eviction moratorium

With End of Eviction Moratorium, Housing Advocates Remind Tenants of Their Rights

The federal eviction moratorium is over, but tenants in Massachusetts have rights and resources they should keep in mind if they are concerned about being forced to leave their homes

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Jose Torres of Worcester is one of thousands of people in Massachusetts suffering from the economic instability brought on by the coronavirus pandemic. Now, the end of the eviction moratorium is removing one of the few safety nets left.

"This COVID-19 is hurting a lot of people. It kind of ruined me. I lost my job, I'm also losing my house," said Torres.

Advocates say tenants need to be aware of their rights in the Bay State.

"We really want to make sure that we're keeping people housed," said Central Massachusetts Housing Alliance Executive Director Leah Bradley.

Millions of people nationwide are wondering whether they will be able to stay in their homes with the federal eviction moratorium ending. The TEN looks at why the moratorium wasn't extended and what options vulnerable tenants have.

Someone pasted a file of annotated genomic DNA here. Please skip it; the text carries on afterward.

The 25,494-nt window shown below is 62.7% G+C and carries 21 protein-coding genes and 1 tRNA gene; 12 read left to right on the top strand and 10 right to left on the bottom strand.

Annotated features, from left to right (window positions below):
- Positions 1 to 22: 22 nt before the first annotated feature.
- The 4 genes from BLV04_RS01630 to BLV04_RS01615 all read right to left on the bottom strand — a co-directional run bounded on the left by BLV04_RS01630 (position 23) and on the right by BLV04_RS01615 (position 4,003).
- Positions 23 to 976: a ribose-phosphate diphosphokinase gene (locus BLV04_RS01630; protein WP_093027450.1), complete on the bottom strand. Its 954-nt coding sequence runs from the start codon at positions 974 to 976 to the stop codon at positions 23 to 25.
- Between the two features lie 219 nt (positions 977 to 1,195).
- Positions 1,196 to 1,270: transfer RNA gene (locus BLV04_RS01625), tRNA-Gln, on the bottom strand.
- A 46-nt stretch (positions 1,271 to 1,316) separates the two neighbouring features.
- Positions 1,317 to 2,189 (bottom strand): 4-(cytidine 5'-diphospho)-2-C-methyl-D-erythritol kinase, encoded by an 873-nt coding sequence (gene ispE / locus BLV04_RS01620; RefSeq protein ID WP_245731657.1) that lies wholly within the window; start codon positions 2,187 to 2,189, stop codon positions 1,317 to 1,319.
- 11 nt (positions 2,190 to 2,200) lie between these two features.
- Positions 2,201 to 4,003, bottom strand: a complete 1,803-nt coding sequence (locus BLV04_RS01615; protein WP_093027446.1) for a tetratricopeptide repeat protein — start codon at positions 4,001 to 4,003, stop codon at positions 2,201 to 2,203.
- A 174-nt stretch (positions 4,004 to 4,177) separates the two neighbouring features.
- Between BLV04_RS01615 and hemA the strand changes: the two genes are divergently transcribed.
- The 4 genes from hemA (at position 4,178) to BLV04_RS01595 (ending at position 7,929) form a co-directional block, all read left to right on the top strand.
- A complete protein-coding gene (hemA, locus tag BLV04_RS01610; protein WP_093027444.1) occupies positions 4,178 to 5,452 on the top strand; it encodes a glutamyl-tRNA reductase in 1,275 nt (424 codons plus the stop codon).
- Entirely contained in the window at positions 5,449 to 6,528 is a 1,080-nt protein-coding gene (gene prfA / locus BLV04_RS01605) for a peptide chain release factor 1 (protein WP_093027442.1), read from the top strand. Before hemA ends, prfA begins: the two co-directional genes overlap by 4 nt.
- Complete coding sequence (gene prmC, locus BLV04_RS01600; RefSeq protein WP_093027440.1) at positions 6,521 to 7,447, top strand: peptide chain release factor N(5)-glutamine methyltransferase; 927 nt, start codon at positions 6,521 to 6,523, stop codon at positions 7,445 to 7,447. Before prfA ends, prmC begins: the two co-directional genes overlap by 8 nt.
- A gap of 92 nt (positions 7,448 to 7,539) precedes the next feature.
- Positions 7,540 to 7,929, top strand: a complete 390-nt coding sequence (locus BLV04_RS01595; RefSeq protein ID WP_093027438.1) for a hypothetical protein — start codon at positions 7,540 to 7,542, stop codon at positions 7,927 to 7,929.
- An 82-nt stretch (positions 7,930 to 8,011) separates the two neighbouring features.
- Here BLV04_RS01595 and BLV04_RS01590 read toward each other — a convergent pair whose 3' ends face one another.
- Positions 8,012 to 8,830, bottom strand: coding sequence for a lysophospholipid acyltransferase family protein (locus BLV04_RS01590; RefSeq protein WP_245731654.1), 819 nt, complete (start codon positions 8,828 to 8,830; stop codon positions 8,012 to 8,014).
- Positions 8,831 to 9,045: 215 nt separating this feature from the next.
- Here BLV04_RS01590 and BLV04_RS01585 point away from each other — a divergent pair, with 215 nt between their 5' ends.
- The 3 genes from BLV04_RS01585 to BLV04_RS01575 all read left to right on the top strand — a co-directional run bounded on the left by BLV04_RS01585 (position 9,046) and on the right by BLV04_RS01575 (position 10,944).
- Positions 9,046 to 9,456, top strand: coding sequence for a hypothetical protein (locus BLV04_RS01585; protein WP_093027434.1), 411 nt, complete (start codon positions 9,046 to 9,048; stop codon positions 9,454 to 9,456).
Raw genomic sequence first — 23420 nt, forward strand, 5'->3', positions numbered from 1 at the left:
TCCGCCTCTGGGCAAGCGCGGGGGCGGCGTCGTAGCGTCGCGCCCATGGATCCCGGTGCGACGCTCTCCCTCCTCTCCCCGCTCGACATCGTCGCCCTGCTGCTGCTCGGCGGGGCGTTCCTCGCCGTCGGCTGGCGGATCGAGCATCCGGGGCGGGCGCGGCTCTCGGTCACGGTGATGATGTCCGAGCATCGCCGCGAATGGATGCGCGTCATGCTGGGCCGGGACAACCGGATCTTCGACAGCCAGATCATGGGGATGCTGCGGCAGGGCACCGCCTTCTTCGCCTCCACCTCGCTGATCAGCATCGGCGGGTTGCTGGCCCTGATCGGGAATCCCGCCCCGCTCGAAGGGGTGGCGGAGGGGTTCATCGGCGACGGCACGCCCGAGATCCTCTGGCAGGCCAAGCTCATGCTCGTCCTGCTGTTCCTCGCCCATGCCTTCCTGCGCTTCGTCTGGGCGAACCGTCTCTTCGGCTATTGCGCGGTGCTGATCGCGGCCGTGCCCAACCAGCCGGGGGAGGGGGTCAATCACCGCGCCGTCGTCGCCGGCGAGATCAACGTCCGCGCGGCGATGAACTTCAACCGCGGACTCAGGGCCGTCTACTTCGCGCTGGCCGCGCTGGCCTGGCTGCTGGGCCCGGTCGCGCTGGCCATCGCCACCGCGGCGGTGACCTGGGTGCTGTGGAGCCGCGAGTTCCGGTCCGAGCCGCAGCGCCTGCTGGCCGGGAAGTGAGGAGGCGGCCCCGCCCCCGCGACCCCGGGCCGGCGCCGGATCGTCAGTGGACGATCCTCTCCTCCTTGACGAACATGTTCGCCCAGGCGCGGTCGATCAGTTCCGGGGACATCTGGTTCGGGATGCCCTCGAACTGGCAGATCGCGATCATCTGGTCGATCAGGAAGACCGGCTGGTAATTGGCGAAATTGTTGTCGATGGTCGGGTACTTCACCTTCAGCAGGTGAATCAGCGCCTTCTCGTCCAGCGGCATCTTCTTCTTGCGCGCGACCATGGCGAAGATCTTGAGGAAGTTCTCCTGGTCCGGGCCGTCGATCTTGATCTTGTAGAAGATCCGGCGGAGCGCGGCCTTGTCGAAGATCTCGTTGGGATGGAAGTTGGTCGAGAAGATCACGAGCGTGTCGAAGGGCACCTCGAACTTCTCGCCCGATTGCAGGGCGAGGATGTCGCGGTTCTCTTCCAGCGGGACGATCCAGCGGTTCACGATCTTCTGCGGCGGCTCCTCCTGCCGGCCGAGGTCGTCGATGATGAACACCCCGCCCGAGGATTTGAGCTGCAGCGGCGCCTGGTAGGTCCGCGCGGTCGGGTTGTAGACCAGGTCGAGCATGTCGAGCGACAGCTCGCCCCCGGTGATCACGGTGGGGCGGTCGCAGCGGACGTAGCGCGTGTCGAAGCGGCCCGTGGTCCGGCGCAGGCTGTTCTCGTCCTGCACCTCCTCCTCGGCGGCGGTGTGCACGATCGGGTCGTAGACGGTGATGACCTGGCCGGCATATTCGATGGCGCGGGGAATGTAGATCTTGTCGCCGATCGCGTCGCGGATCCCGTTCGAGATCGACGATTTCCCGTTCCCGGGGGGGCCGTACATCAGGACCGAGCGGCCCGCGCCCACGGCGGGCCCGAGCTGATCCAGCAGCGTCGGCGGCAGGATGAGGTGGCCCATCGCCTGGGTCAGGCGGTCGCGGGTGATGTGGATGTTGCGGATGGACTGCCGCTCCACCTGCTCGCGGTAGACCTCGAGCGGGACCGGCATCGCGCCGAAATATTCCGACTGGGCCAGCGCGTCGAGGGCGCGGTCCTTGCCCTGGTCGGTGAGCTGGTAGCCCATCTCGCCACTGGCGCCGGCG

Bradley says despite the eviction moratorium ending, housing assistance agencies across the state still have tools and funding to help those in danger of losing their housing.

"We can pay back rent for more than just a few months, we can pay for up to a year, and then there's also the ability to pay for rent moving forward," said Bradley.

It's important to know you have the following rights as a tenant in Massachusetts:

  • You cannot be evicted with a rental assistance application pending
  • You cannot be evicted without a court order
  • Your landlord cannot move your belongings, change your locks or shut off your utilities

"To the extent that there's going to be mass amounts of evictions and people on the street, I've never thought that was going to happen, and I continue to not think that that will happen," said attorney Jordana Greenman.

Greenman represented a group of Massachusetts landlords that challenged the eviction moratorium, and she argues there are too many consumer protections in this state to allow for mass evictions.

"I'm glad it's over," said Greenman, "and I'm hopeful everybody will continue to be reasonable and work together, because it's never anybody's goal for there to be homelessness."

If you still need help applying for housing assistance in Massachusetts, you can find resources here.

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